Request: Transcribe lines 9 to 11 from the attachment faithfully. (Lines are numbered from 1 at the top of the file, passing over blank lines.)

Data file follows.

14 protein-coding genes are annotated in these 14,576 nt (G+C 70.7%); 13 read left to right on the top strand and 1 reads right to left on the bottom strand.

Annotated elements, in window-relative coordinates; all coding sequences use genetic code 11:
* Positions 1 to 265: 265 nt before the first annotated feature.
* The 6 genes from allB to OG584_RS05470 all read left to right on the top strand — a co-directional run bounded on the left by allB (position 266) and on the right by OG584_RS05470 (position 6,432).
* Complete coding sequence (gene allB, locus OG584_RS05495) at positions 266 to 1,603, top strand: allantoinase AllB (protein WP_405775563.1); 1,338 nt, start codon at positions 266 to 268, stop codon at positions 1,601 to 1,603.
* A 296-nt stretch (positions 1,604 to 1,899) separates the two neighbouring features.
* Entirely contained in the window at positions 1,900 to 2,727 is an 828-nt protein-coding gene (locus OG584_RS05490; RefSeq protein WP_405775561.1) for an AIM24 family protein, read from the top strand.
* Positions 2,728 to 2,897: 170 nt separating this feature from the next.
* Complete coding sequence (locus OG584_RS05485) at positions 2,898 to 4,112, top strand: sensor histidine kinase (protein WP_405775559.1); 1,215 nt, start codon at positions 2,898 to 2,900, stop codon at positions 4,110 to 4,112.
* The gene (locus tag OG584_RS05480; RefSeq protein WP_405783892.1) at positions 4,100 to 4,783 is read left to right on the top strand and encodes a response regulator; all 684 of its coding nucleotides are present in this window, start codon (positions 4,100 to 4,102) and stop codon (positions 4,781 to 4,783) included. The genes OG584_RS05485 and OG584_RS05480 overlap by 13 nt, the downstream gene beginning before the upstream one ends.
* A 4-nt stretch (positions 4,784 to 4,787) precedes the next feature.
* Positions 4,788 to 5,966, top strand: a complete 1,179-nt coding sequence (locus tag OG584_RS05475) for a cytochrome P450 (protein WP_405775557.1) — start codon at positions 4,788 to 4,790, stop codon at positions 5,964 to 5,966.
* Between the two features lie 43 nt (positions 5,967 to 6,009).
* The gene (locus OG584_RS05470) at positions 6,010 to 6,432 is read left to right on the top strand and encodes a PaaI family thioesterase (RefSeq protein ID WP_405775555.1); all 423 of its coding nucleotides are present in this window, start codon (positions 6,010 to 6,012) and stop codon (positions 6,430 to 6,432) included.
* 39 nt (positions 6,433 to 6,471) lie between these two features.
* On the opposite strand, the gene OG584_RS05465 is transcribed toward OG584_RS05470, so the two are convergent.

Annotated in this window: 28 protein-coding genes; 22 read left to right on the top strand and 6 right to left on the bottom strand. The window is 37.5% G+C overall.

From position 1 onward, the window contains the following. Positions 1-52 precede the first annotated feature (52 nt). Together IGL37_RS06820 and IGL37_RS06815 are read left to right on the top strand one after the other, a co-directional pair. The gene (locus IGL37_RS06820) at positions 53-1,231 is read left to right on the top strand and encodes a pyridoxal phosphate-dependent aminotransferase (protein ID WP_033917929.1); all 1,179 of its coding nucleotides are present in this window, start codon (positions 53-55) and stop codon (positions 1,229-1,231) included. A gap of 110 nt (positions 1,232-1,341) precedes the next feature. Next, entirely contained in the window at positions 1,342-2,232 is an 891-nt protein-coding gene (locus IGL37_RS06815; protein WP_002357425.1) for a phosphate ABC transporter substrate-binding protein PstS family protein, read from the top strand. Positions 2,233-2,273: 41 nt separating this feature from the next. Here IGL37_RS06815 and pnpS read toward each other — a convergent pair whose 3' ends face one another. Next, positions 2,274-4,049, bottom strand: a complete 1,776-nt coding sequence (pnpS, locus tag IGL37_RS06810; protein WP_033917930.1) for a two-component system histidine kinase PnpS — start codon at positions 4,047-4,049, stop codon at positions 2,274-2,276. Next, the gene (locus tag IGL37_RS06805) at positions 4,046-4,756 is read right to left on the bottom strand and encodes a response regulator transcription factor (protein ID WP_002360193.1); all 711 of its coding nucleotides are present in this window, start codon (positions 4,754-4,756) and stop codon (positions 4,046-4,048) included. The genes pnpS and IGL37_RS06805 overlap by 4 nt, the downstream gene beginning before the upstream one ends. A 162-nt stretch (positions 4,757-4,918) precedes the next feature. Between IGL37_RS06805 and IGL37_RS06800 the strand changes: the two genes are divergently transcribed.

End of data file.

* Complete coding sequence (locus OG584_RS05485) at positions 2,898 to 4,112, top strand: sensor histidine kinase (protein WP_405775559.1); 1,215 nt, start codon at positions 2,898 to 2,900, stop codon at positions 4,110 to 4,112.
* The gene (locus tag OG584_RS05480; RefSeq protein WP_405783892.1) at positions 4,100 to 4,783 is read left to right on the top strand and encodes a response regulator; all 684 of its coding nucleotides are present in this window, start codon (positions 4,100 to 4,102) and stop codon (positions 4,781 to 4,783) included. The genes OG584_RS05485 and OG584_RS05480 overlap by 13 nt, the downstream gene beginning before the upstream one ends.
* A 4-nt stretch (positions 4,784 to 4,787) precedes the next feature.